Disclaimer


The content on this blog is my personal opinion and does not reflect the views of the Department of Defense or the US Navy in any way.


Saturday, July 21, 2018

Gun Control Hypocrisy

Charges of hypocrisy on the part of both sides of the gun control debate are quite common (just like every other political debate, frankly). 

The typical version that gets used on gun control advocates is to call anyone who supports gun control and is still willing to rely on support from armed guards or police for their security a hypocrite. After all, shouldn't they be more worried about the potential consequences of having more guns around than they are about the increased risk that would come from not having the security?

Of course, I'd argue that most gun control advocates have less of a problem than one would expect with a limited number of guns being in the hands of people who are very well trained. This is generally the purpose of the restrictions they argue for, after all. Only a gun control advocate who believed guns have no benefits at all could be a hypocrite in this way - and most of the ones who believe that strongly won't be using armed guards anyway.

Then the version that gets used on gun rights advocates is that many of them perfectly willing to create gun-free zones if it benefits their security, as in stories like the one from this blog post. Shouldn't they feel that allowing everyone around them to carry guns would only make them and everyone else around them safer?

I've never heard a gun rights advocate defend that idea, but I'm sure one probably could try to argue that there are situations where the objective is the security of a specific person that demand more caution than should be the norm. I'm curious if anyone has a better idea, though.

Friday, July 20, 2018

Evidence of Regression

The one detail that stayed with me from this article is how the owners of the old castle it refers to were able to tell that hard times had once fallen on its inhabitants in the distant past because they could see the point in the walls where the stonework became much less professional and well-made.

Out of all the different ways we could talk about how society can go backwards as well as forwards, it's quite a little thing, but somehow I feel like that sort of concrete example really makes the point more memorable than anything else might.

And while the article doesn't specifically call it out, there's another point that comes to mind - along with the loss of knowledge about how the successes of a previous era were created often comes the loss of knowledge about why we fought for them in the first place. Many of the things we regard as integral to modern society only became that way because there were people that advocated for them. It's a point we'd do well to remember as we criticize that same advocacy today.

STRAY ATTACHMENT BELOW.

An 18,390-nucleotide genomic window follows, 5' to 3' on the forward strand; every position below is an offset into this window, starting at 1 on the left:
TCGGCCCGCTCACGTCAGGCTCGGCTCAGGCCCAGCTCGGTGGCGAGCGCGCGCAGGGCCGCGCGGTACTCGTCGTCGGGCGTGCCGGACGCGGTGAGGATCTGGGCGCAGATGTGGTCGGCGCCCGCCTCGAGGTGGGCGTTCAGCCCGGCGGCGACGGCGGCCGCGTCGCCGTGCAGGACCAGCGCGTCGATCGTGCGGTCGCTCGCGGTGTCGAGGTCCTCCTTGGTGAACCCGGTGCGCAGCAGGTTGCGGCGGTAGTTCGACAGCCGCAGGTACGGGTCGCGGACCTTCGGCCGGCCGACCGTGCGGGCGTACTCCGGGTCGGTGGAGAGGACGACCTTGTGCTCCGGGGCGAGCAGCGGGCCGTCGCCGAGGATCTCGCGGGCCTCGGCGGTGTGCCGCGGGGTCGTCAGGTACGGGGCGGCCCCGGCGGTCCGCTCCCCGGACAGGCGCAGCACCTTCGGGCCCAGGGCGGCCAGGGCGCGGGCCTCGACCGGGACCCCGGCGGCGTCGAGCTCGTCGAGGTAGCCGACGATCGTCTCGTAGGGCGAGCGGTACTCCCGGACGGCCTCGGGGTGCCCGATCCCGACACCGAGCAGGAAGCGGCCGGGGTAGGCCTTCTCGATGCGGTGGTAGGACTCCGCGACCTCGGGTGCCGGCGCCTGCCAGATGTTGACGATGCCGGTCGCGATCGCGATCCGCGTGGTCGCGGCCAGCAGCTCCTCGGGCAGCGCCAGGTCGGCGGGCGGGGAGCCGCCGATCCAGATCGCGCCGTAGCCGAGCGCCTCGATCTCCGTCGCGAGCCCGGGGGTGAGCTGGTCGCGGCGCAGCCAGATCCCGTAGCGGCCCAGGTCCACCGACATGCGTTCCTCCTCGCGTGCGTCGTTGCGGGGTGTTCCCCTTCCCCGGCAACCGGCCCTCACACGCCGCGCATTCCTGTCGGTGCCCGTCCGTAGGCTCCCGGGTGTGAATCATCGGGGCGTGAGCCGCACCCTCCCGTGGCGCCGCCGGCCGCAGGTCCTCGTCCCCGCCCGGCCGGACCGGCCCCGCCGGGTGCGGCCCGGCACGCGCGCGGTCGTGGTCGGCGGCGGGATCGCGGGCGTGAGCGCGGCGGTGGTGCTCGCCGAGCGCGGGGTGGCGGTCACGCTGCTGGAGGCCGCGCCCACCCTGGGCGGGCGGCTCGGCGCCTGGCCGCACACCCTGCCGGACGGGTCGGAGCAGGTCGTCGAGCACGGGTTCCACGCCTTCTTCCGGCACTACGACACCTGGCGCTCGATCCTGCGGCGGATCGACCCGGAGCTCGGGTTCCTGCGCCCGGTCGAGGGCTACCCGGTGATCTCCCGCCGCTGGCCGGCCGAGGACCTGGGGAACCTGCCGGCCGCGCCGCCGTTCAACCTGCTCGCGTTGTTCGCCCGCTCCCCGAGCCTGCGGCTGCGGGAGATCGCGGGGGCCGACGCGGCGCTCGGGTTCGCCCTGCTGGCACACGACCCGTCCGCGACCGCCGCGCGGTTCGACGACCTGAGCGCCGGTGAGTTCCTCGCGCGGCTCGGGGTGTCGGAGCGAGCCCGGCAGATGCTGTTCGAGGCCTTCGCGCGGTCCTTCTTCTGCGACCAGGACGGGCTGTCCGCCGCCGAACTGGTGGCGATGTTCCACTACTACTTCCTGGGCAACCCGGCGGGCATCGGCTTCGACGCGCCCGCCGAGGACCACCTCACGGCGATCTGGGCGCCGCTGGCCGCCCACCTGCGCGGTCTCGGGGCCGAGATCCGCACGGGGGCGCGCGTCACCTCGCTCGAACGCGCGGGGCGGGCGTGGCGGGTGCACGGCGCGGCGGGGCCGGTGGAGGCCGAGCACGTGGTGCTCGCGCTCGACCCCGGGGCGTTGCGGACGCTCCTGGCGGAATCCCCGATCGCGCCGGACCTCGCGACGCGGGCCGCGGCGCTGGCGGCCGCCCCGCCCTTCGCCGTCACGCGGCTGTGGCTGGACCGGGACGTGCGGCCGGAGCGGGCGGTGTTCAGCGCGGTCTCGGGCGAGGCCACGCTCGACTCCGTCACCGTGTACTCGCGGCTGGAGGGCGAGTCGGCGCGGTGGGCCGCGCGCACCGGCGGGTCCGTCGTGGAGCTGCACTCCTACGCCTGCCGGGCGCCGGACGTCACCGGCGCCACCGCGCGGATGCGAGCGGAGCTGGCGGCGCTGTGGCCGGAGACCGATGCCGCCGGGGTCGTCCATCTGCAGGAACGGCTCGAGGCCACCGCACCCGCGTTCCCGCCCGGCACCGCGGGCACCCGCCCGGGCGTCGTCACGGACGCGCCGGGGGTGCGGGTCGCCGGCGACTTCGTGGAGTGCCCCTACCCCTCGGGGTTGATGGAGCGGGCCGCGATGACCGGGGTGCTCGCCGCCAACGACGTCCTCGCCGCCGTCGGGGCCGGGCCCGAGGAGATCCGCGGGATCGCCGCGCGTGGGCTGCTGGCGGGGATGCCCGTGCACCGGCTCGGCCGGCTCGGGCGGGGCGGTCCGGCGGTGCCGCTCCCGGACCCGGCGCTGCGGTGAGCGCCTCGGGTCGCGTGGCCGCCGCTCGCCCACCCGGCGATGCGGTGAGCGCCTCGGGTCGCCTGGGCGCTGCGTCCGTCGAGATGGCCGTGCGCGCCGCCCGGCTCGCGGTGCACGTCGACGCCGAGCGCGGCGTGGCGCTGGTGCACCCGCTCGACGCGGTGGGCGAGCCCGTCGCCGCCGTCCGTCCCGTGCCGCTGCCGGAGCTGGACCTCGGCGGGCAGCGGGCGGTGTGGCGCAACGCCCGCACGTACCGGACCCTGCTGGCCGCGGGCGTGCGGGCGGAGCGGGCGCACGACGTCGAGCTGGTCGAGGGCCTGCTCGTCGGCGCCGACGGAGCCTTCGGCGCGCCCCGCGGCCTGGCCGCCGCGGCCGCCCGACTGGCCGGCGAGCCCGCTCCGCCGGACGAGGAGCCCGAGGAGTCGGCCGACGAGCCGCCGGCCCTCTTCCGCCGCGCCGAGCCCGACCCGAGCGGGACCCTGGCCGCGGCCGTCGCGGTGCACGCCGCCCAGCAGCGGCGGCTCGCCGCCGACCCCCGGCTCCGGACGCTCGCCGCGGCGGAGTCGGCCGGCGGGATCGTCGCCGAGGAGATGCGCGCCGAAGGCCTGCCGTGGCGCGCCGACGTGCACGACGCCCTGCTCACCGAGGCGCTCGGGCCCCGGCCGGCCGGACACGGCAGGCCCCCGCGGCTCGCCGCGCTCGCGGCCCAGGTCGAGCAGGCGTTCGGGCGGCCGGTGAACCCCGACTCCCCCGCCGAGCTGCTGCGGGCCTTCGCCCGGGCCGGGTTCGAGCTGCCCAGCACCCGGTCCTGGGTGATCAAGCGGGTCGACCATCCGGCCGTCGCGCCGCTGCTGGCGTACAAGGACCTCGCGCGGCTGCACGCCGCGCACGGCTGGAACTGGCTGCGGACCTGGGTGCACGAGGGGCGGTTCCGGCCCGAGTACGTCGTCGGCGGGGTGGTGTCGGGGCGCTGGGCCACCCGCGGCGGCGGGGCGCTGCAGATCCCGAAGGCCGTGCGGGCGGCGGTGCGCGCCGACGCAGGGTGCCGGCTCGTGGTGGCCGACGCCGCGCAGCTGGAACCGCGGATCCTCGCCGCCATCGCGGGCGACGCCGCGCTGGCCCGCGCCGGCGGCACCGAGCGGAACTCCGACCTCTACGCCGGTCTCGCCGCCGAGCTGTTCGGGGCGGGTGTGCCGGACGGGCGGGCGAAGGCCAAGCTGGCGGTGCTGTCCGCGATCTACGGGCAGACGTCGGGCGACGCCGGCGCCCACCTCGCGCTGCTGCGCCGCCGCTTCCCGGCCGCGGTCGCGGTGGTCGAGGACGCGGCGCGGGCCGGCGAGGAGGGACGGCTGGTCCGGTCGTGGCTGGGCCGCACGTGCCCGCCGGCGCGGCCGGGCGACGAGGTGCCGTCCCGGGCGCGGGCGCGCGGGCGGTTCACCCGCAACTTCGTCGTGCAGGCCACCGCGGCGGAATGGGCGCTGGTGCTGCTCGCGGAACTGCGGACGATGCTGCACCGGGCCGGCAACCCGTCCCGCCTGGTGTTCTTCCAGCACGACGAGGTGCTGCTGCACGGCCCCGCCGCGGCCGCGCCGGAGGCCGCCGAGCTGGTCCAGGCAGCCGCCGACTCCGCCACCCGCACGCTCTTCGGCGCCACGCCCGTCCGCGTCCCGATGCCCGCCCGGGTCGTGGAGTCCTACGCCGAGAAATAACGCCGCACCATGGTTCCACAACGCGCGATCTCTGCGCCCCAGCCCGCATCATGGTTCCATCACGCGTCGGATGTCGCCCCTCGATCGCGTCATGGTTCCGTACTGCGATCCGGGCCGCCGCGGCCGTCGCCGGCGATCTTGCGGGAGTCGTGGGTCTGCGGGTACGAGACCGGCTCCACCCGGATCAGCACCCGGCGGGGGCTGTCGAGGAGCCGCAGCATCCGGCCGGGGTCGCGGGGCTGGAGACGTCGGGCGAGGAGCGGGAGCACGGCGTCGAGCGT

Thursday, July 19, 2018

Capitalist Influence

It's probably a bit uncharitable of me to lead with an oversimplified summary (probably a strawman, at that) of the editorials I read in the Wall Street Journal... but somehow, all I could think of when I was reading this one was to wonder how on earth we're supposed to create a capitalist society that can't be negatively influenced by people who have money.

To be entirely fair, some of what they're talking about does involve removing government regulations that make it easier for small shareholders of companies to make resolutions and influence the company that they own stock in. If companies want to change the rules about who can ask for changes and what sort of changes they can ask for, I don't think I care all that much.

Where things get a bit stranger is where the editorial starts talking about how index funds often own more stock than other stockholders, and that this gives their managers and proxies power to introduce resolutions and changes but doesn't require them to listen to the investors that are actually paying for the fund to have all that stock. This, apparently, means that some of those funds might start acting in ways that are more in line with the whims or specific interests of those managers and proxies rather than the investors themselves. Given my liberal distrust for the notion that capitalism always produces the best result for the individual consumer, this comes as absolutely no surprise to me, although somehow it's only apparent to the writers of this editorial once those whims and interests line up with liberal talking points instead of conservative interests.

What I don't understand, then, is how a proper small-government conservative or libertarian is supposed to justify government rules that would limit how fund managers would use that influence. As I understand their position regarding the free market, if I don't like the way a trading company is managing my money, the proper recourse is to find a different one, not have the government make a rule about exactly what benefits the trading company in question is allowed to ask for. Of course, I don't mind the idea of the government creating such rules, but then, I'd also define what is in the investors' best interest somewhat more broadly than this editorial wants to.

In the end, this editorial just seems to be annoyed that some investors have the power to force companies to manage their people and operations in a specific way. Unfortunately for them, the only way to stop that is a government powerful enough to make rules about how investors and trading companies can use their money, and I don't think they'll like that precedent any more than they like the current state of affairs.

Tuesday, July 17, 2018

Partisan Positions

Reading lines like this one from a FiveThirtyEight article is a great way to lose one's faith in humanity:

"As ever, don’t underestimate the intractability of people who have dug into their partisan trenches."